He challenged students in attendance to use their analytic skill set to come up with answers to the problem of turnover, as younger people tend to switch between jobs more frequently than their older counterparts. Annually, Muransky said his Auntie Anne’s stores see 34% turnover among managers, and training workers that leave is revenue that is permanently lost.

While many think of the study of economics as looking at large, nationwide trends such as GDP, there are many microeconomic applications, Hu explained.

“There’s a ton of data that’s hidden with business opportunities yet to be revealed. We train our students in analytical skills and problem-solving skills. Our students can process the data and try to reveal patterns in the data,” he said. “They can find if certain types of employees are more productive and why. We can pull that information from chaotic data. That’s what an economist does.”

While not an overly complex problem, Muransky pointed to an experiment at 15 Auntie Anne’s stores last year. The average time to process a transaction with a pin-and-chip card was 10 seconds. It isn’t long, he acknowledged, but with lines 30 customers deep and Black Friday approaching, he wanted to know if it could be quicker. The company looked into point of service machines equipped to handle tap-to-pay cards, which could process transactions in about two seconds. On Black Friday, he said, that reduced wait time translated to thousands of dollars in extra income.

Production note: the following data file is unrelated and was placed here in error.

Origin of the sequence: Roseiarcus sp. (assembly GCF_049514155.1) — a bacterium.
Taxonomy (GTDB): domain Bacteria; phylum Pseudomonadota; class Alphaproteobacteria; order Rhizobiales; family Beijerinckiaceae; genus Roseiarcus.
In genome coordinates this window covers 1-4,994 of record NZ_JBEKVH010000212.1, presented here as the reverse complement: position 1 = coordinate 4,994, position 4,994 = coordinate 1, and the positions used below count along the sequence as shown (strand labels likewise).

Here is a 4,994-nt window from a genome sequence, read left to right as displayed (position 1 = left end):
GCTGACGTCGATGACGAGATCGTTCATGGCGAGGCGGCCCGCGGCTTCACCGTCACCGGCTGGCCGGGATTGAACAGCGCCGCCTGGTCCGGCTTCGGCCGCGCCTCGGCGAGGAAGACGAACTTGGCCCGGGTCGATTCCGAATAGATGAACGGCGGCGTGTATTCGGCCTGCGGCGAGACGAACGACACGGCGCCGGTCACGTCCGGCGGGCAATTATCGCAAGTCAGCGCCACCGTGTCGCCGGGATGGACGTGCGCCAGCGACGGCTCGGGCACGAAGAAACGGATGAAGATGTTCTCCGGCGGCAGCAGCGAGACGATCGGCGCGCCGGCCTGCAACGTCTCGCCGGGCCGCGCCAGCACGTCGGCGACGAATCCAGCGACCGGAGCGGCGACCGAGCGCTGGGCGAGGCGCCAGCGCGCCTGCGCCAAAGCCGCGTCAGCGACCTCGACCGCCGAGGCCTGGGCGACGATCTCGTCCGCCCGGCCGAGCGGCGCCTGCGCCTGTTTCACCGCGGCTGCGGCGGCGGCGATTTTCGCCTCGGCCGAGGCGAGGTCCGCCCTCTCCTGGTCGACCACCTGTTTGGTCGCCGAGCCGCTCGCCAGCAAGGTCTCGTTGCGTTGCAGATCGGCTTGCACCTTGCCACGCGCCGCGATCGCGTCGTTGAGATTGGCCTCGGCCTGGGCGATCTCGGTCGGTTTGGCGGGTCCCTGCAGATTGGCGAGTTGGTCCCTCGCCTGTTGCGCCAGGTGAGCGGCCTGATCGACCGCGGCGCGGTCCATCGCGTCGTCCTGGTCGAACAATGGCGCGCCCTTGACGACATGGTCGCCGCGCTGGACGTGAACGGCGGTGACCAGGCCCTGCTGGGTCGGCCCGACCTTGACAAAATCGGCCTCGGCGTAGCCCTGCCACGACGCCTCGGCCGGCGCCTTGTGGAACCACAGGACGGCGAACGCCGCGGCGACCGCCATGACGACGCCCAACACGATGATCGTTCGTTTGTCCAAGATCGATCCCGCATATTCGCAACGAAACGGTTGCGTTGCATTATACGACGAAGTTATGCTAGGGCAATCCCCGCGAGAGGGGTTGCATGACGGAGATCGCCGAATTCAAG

It was successful enough that tap-to-pay machines were installed at other stores in the year that followed.

Muransky also offered insights into business operations he’s gathered over his 30-plus years in business. While he’s always looking for new business insights, he said his top concerns when running a business are decidedly old-school: customer service and a constant drive to stay on top.

Pointing to Southwoods’ recognition as one of the country’s top hospitals for patient satisfaction, he referred to words of wisdom from his college football coach, Bo Schembecler.

“ ‘If it ain’t broke, break it.’ That’s in every one of my thought process in all my businesses every day,” he said. “We’re the No. 1 hospital in the country [for patient satisfaction] and earlier this week I had my longest meeting ever about patient satisfaction. My people think I’m crazy, but if we don’t hold that standard, we won’t stay where we’re at.”

As he looks into the future of Youngstown and the Mahoning Valley, he sees connections between businesses like his and the area’s development institutions – YSU, the Youngstown/Warren Regional Chamber and others across all industries – lies in cooperation and getting the next generation to stay here.

“The good news is the older generations and baby boomers that think Youngstown should still have steel, that are bitter waiting for the last furnaces to fire up, are dying off,” he said.

“I personally see a bright, bright view. I see people moving back, including my kids. I believe that as we speak, Youngstown is reinventing itself.”

Pictured: Ed Muransky, founder and chairman of The Muransky Companies, spoke to economics and business students at Youngstown State University Thursday.

Copyright 2024 The Business Journal, Youngstown, Ohio.